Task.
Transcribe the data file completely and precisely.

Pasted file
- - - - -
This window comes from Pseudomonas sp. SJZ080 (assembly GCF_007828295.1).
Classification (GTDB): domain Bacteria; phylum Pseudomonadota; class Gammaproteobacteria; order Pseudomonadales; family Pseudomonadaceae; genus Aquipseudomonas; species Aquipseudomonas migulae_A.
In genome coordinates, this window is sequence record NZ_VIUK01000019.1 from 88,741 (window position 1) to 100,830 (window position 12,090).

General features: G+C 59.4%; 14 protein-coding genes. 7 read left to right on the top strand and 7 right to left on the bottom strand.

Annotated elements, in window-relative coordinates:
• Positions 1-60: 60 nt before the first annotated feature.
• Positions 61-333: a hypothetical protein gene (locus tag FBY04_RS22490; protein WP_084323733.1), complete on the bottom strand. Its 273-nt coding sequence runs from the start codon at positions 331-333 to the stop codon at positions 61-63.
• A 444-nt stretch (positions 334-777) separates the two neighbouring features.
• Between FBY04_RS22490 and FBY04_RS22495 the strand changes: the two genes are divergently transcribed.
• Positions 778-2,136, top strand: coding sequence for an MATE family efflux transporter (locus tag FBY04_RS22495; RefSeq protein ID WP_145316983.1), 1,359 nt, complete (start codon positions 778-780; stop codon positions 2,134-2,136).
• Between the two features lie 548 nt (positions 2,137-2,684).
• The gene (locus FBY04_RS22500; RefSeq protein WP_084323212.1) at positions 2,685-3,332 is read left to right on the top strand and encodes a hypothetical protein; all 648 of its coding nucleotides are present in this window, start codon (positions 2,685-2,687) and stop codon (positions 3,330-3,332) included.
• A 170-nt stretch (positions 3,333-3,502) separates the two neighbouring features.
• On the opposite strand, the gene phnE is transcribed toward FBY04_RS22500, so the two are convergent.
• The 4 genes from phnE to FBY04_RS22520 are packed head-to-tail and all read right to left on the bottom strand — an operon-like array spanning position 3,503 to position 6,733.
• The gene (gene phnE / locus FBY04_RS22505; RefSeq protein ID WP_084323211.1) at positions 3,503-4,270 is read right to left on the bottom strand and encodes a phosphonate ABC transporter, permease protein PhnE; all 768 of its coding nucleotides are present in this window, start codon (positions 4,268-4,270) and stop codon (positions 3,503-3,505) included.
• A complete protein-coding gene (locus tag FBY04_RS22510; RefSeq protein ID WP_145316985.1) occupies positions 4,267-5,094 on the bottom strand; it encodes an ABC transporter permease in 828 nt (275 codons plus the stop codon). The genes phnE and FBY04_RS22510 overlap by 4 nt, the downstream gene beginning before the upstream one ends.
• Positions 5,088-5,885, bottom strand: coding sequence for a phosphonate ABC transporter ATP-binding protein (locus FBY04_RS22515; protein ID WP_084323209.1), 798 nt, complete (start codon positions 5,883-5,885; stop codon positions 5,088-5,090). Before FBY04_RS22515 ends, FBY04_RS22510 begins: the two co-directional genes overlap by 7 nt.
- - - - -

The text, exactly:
This window comes from Pseudomonas sp. SJZ080 (assembly GCF_007828295.1).
Classification (GTDB): domain Bacteria; phylum Pseudomonadota; class Gammaproteobacteria; order Pseudomonadales; family Pseudomonadaceae; genus Aquipseudomonas; species Aquipseudomonas migulae_A.
In genome coordinates, this window is sequence record NZ_VIUK01000019.1 from 88,741 (window position 1) to 100,830 (window position 12,090).

General features: G+C 59.4%; 14 protein-coding genes. 7 read left to right on the top strand and 7 right to left on the bottom strand.

Annotated elements, in window-relative coordinates:
• Positions 1-60: 60 nt before the first annotated feature.
• Positions 61-333: a hypothetical protein gene (locus tag FBY04_RS22490; protein WP_084323733.1), complete on the bottom strand. Its 273-nt coding sequence runs from the start codon at positions 331-333 to the stop codon at positions 61-63.
• A 444-nt stretch (positions 334-777) separates the two neighbouring features.
• Between FBY04_RS22490 and FBY04_RS22495 the strand changes: the two genes are divergently transcribed.
• Positions 778-2,136, top strand: coding sequence for an MATE family efflux transporter (locus tag FBY04_RS22495; RefSeq protein ID WP_145316983.1), 1,359 nt, complete (start codon positions 778-780; stop codon positions 2,134-2,136).
• Between the two features lie 548 nt (positions 2,137-2,684).
• The gene (locus FBY04_RS22500; RefSeq protein WP_084323212.1) at positions 2,685-3,332 is read left to right on the top strand and encodes a hypothetical protein; all 648 of its coding nucleotides are present in this window, start codon (positions 2,685-2,687) and stop codon (positions 3,330-3,332) included.
• A 170-nt stretch (positions 3,333-3,502) separates the two neighbouring features.
• On the opposite strand, the gene phnE is transcribed toward FBY04_RS22500, so the two are convergent.
• The 4 genes from phnE to FBY04_RS22520 are packed head-to-tail and all read right to left on the bottom strand — an operon-like array spanning position 3,503 to position 6,733.
• The gene (gene phnE / locus FBY04_RS22505; RefSeq protein ID WP_084323211.1) at positions 3,503-4,270 is read right to left on the bottom strand and encodes a phosphonate ABC transporter, permease protein PhnE; all 768 of its coding nucleotides are present in this window, start codon (positions 4,268-4,270) and stop codon (positions 3,503-3,505) included.
• A complete protein-coding gene (locus tag FBY04_RS22510; RefSeq protein ID WP_145316985.1) occupies positions 4,267-5,094 on the bottom strand; it encodes an ABC transporter permease in 828 nt (275 codons plus the stop codon). The genes phnE and FBY04_RS22510 overlap by 4 nt, the downstream gene beginning before the upstream one ends.
• Positions 5,088-5,885, bottom strand: coding sequence for a phosphonate ABC transporter ATP-binding protein (locus FBY04_RS22515; protein ID WP_084323209.1), 798 nt, complete (start codon positions 5,883-5,885; stop codon positions 5,088-5,090). Before FBY04_RS22515 ends, FBY04_RS22510 begins: the two co-directional genes overlap by 7 nt.